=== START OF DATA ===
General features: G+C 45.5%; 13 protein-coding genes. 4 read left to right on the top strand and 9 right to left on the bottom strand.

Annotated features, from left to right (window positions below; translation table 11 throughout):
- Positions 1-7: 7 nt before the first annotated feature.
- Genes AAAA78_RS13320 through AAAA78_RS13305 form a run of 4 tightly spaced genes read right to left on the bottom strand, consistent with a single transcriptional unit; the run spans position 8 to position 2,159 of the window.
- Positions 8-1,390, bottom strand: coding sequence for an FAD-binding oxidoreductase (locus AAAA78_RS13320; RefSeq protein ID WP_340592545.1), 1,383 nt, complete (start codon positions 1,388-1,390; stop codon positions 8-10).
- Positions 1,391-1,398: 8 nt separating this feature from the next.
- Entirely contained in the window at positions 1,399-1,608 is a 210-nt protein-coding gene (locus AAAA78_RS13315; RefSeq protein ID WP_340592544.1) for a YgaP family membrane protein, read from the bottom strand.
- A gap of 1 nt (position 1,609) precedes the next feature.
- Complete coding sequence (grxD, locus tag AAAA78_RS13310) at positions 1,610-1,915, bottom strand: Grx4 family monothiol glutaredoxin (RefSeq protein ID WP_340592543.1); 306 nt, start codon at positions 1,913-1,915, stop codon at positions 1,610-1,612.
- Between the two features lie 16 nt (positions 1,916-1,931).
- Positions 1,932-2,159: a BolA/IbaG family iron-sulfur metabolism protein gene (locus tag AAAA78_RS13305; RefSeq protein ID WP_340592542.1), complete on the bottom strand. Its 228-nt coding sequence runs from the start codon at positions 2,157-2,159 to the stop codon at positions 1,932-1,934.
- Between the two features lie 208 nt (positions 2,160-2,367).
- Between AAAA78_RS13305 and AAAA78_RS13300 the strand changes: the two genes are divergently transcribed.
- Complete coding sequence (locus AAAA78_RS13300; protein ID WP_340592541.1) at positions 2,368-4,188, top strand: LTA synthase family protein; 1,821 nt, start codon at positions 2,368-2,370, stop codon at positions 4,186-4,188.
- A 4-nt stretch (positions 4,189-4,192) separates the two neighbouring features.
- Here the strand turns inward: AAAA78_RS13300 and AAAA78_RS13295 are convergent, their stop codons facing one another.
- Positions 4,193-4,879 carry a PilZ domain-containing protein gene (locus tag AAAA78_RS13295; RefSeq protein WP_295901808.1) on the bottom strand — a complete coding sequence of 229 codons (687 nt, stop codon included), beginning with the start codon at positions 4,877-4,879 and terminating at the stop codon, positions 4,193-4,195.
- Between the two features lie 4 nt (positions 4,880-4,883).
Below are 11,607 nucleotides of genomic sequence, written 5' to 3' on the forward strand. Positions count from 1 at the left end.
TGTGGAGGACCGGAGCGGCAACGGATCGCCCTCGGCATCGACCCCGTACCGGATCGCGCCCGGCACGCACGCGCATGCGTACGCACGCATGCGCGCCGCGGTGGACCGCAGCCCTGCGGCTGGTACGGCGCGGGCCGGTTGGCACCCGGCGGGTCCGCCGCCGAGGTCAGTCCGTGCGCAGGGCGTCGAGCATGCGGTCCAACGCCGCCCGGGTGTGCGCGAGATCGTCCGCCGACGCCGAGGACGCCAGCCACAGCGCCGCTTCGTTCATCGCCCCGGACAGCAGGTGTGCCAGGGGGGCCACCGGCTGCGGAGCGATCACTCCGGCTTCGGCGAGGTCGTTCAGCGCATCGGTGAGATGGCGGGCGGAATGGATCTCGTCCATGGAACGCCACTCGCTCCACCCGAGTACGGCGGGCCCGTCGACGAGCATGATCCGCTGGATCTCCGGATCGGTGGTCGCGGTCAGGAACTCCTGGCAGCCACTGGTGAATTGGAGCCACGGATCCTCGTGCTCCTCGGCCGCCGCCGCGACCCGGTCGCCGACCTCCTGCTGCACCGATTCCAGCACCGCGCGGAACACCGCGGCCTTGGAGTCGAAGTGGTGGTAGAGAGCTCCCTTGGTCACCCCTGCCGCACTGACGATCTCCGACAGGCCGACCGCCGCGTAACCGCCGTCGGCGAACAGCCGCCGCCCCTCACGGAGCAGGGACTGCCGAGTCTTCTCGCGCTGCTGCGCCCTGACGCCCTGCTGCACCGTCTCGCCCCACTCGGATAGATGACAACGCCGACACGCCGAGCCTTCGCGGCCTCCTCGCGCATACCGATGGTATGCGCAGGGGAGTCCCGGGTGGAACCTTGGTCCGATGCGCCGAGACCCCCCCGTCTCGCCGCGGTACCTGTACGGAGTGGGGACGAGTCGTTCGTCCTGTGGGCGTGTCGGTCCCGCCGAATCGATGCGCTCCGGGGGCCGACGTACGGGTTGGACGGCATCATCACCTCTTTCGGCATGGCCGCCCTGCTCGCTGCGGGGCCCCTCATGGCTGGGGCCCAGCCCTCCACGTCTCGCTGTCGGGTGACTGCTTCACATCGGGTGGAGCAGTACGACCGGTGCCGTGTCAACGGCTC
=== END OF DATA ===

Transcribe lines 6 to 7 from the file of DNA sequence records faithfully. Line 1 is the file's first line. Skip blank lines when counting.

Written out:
- Positions 1,391-1,398: 8 nt separating this feature from the next.
- Entirely contained in the window at positions 1,399-1,608 is a 210-nt protein-coding gene (locus AAAA78_RS13315; RefSeq protein ID WP_340592544.1) for a YgaP family membrane protein, read from the bottom strand.